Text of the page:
Now remember my sister is not adopting a child currently in the orphanage, but one of the next children to arrive there. So there’s a good possibility that my nephew is in Lubumbashi that is being attacked right now. That means that most likely my nephew is right now becoming orphaned and suffering abuse and trauma at the hands of the militia before being transferred to the orphanage. My sister’s heart is super heavy this morning.

Reminds me of something I read in the book 7 about Jen Hatmaker’s adopted daughter, Remy:

“During the first week of October, I suffered inexplicable sadness for our Ethiopian kids, yet unknown to us. I couldn’t quit crying. I couldn’t stop worrying. [...]

‘God is prompting you to pray for your children for some reason.’ [...]

So Brandon and I prayed desperately for our kids. Were they losing a parent? Were they suffering? Were they tender and lonely? [...]

[Three weeks later]

I went back to those dark days of prayer. It was the week she was brought to the orphanage. Shipped twelve hours north of her village, her people, everything she knew to a crowded orphanage with children and workers who spoke a different language, it must’ve been devastating. She must’ve felt so alone. At age five. Except Jesus never leaves His little ones, His most vulnerable. He was there in the scary van ride north. He was there in her confusion and fear. He was there as she was assigned a bed and communal clothes and had her beautiful head shaved. He was there that first heartbreaking night. And He made sure we were there in spirit, too.”  (pages 198-201)

UPDATE (from my sister): “Thank you to everyone who prayed this morning and this afternoon. The news reports no more fighting in Lubumbashi, as the militia group was stopped by the local army and peacekeeper forces. Please continue to pray for the people of DRC, our child, the orphanage owners/workers, and our future trip there. Only God can provide safety and peace in such a wartorn area.”

Give some green on the day you wear some green!

Wednesday, March 13th, 2013

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Laelia and Roland can’t wait for their new cousin!

Many of you already know that my sister is adopting my nephew from Congo later this year. They have an online auction going on right now through the month of March. You can look at all the goodies (including a full-size star gate for us geek folk) here.

But that’s not why I’m writing. I’m writing because an anonymous donor has offered my sister a $500 matching grant to bring her boy home!

But here’s the catch: the matching grant is ONE DAY ONLY.

That’s right. This Sunday, March 17th, on St. Patrick’s day when you put on some green please consider donating some green too!

Every penny you give their adoption on Sunday will be matched up to $1,000! (So if we raise all $500 then they will throw in another $500!)

To donate go here.

Thanks so much!

Remember this Sunday only!

Thanks!

!!!UPDATE!!! 3/17/13 They made the entire matching grant! Thanks everyone who gave!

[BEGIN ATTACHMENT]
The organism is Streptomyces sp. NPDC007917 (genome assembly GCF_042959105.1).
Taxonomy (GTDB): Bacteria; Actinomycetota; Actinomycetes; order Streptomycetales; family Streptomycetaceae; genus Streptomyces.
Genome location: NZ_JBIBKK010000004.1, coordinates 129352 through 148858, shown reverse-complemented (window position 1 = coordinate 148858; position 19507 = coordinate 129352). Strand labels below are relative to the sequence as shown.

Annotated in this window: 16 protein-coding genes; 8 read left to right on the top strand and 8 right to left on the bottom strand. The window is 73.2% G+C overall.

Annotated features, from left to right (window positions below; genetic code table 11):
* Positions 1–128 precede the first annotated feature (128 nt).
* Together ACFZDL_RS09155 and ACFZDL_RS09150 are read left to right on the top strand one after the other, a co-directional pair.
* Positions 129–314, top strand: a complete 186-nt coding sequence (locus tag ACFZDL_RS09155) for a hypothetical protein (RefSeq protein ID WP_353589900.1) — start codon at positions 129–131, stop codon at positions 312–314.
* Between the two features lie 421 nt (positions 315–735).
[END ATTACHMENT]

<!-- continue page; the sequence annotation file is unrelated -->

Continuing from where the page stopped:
The easy life

Wednesday, March 13th, 2013

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I wanted to write a little about how we’re doing considering it’s been six months since we brought our newest little home. I’d describe our adoption as “easy,” not that it was always that way, but because on the grand scale of things we have been incredibly blessed, and that has nothing to do with us. We weren’t especially prepared and we weren’t especially good at patience or parenting tricks. Regardless Roland has fit in really well, bonded incredibly fast and we all love each other. And thanks to our wonderful family and friends we were able to provide him not only a home, but a loving community.

I have incredible respect for those families who choose love during the hard times. I sometimes think I have this so easy because God knows I suck at being a loving mother during a screaming fit. And even though it’s been easy (much easier than we expected) it hasn’t always been roses. I’ve struggled with anger during the last six months. You’d think communication difficulties would just be hard on the little one, but I found myself getting angry! “What in the world do you want?!” has come out of my mouth more than once. And I have felt deeply the irony of yelling, “Stop yelling!” And some days I’m only one more “No!” or “Ow!” away from grinding my teeth to nubs. Oh and have I mentioned that my cute little man still has the well-earned nick name Mr. Screamers? I feel like my major accomplishment in this adoption has been to show the world that ANYONE can adopt.

And even though Roland has had some trauma in his past, most of what we’re dealing with is just two year old boy. I think my biggest parenting handicap is the fact that Laelia was so easy on me!

But really even when we were loving a picture of a boy and imagining what he would be like, I didn’t really think I could have as much love for him as I do. I mean Laelia is my world. She’s my life. Come on, she’s Laelia! So how after six months do I have as much love for my Roland as I do for my Laelia? He’s not flesh of my flesh. I didn’t have his newborn face to memorize or breastfeeding to bond us, but I love him as much as my daughter. How? I don’t know. It’s true that love doesn’t divide, it multiples. But I didn’t expect it on this scale.

Sometimes holding my little cuddly boy is healing. Just goodness.

We adopt because we were adopted. We love because we are loved. We give because it’s all been given to us. Our entire family is one collective response to a divine Initiator.